CONCLUSION: These findings provide evidence that treatment-related brain connectivity change is dependent on the TNF-α level in MDD patients, and the MPFC-striatum connectivities possibly serve as an important target in the brain.

PMID: 30520409 [PubMed - as supplied by publisher]

Effect of blast-related mTBI on the working memory system: a resting state fMRI study.

Mon, 12/10/2018 - 21:49
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Effect of blast-related mTBI on the working memory system: a resting state fMRI study.

Brain Imaging Behav. 2018 Dec 05;:

Authors: Pagulayan KF, Petrie EC, Cook DG, Hendrickson RC, Rau H, Reilly M, Mayer C, Meabon JS, Raskind MA, Peskind ER, Kleinhans N

Abstract
Reduced working memory is frequently reported by Veterans with a history of blast-related mild traumatic brain injury (mTBI), but can be difficult to quantify on neuropsychological measures. This study aimed to improve our understanding of the impact of blast-related mTBI on the working memory system by using resting state functional magnetic resonance imaging (fMRI) to explore differences in functional connectivity between OEF/OIF/OND Veterans with and without a history of mTBI. Participants were twenty-four Veterans with a history of blast-related mTBI and 17 Veterans who were deployed but had no lifetime history of TBI. Working memory ability was evaluated with the Auditory Consonants Trigrams (ACT) task. Resting state fMRI was used to evaluate intrinsic functional connectivity from frontal seed regions that are known components of the working memory network. No significant group differences were found on the ACT, but the imaging analyses revealed widespread hyper-connectivity from the frontal seed regions in the Veterans with a history of mTBI relative to the deployed control group. Further, within the mTBI group, but not the control group, better performance on the ACT was associated with increased functional connectivity to multiple brain regions, including cerebellar components of the working memory network. These results were present after controlling for age, PTSD symptoms, and estimated premorbid IQ, and suggest that long-term alterations in the functional connectivity of the working memory network following blast-related mTBI may reflect a compensatory change that contributes to intact performance on an objective measure of working memory.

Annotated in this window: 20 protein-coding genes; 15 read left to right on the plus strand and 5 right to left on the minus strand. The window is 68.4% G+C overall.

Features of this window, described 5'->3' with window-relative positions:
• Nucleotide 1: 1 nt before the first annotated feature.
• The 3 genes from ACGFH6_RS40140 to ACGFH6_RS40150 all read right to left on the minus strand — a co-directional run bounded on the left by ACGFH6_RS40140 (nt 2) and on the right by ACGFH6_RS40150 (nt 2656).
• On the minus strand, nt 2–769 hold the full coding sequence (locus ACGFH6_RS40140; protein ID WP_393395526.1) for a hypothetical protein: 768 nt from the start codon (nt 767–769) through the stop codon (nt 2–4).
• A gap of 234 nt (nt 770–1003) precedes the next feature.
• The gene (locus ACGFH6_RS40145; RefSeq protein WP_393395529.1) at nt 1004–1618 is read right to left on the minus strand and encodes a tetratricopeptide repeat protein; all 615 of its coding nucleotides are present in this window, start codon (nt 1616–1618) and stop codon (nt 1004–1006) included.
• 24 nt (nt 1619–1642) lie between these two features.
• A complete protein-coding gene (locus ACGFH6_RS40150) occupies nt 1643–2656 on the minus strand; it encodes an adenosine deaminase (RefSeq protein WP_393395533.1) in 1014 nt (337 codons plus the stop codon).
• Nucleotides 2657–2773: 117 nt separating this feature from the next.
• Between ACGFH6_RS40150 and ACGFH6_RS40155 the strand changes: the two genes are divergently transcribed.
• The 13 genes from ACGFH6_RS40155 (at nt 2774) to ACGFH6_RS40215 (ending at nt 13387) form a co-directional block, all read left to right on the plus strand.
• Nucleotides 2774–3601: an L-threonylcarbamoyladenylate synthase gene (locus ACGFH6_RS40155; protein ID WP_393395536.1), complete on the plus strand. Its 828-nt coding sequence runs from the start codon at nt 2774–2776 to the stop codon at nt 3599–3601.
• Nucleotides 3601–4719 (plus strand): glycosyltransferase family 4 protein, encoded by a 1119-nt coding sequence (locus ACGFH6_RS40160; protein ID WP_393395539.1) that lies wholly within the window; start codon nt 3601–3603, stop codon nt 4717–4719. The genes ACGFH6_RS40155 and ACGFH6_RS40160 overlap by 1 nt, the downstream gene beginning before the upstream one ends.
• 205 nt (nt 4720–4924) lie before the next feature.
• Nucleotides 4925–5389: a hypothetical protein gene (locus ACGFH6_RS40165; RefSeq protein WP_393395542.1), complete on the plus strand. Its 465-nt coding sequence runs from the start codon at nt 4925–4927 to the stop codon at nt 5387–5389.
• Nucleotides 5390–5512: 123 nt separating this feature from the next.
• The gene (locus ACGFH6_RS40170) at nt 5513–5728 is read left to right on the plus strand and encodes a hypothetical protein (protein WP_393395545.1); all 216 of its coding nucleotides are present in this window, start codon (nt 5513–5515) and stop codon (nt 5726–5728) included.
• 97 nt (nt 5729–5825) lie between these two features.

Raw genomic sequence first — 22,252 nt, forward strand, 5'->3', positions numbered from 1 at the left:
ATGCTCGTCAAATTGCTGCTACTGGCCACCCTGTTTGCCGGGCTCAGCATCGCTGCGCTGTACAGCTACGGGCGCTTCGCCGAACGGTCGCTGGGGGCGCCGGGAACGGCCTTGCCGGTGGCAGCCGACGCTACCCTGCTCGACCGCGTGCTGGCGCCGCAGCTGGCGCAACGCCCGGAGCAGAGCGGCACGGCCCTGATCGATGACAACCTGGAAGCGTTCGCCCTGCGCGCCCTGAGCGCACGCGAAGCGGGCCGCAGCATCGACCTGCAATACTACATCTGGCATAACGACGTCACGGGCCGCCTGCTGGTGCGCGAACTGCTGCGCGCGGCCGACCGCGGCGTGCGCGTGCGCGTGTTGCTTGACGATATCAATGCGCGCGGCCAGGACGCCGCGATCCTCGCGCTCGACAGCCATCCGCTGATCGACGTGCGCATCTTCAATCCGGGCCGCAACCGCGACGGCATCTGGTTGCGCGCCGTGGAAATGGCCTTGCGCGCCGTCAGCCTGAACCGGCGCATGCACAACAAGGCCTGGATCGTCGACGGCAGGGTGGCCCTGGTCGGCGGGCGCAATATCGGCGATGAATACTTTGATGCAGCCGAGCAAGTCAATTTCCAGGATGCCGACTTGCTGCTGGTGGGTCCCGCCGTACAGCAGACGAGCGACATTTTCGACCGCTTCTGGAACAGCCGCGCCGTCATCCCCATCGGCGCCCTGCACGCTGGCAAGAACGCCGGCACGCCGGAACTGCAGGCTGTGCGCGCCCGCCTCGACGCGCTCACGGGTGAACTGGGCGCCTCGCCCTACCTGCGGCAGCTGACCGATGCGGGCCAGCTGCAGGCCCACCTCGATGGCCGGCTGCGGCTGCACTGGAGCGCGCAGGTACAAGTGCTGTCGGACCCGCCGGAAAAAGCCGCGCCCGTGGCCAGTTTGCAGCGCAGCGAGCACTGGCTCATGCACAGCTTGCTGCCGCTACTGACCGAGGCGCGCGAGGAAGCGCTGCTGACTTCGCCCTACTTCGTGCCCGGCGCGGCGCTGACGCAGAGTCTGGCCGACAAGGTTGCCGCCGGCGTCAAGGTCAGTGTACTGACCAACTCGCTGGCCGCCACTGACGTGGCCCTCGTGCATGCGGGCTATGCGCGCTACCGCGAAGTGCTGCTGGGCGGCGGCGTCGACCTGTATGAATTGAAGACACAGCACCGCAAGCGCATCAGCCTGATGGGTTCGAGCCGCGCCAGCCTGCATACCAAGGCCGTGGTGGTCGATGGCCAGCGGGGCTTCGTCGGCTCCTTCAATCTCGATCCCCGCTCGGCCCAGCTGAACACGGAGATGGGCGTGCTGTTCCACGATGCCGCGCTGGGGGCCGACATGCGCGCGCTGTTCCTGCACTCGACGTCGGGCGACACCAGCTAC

PMID: 30519997 [PubMed - as supplied by publisher]

Opposite subgenual cingulate cortical functional connectivity and metabolic activity patterns in refractory melancholic major depression.

Mon, 12/10/2018 - 21:49
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Opposite subgenual cingulate cortical functional connectivity and metabolic activity patterns in refractory melancholic major depression.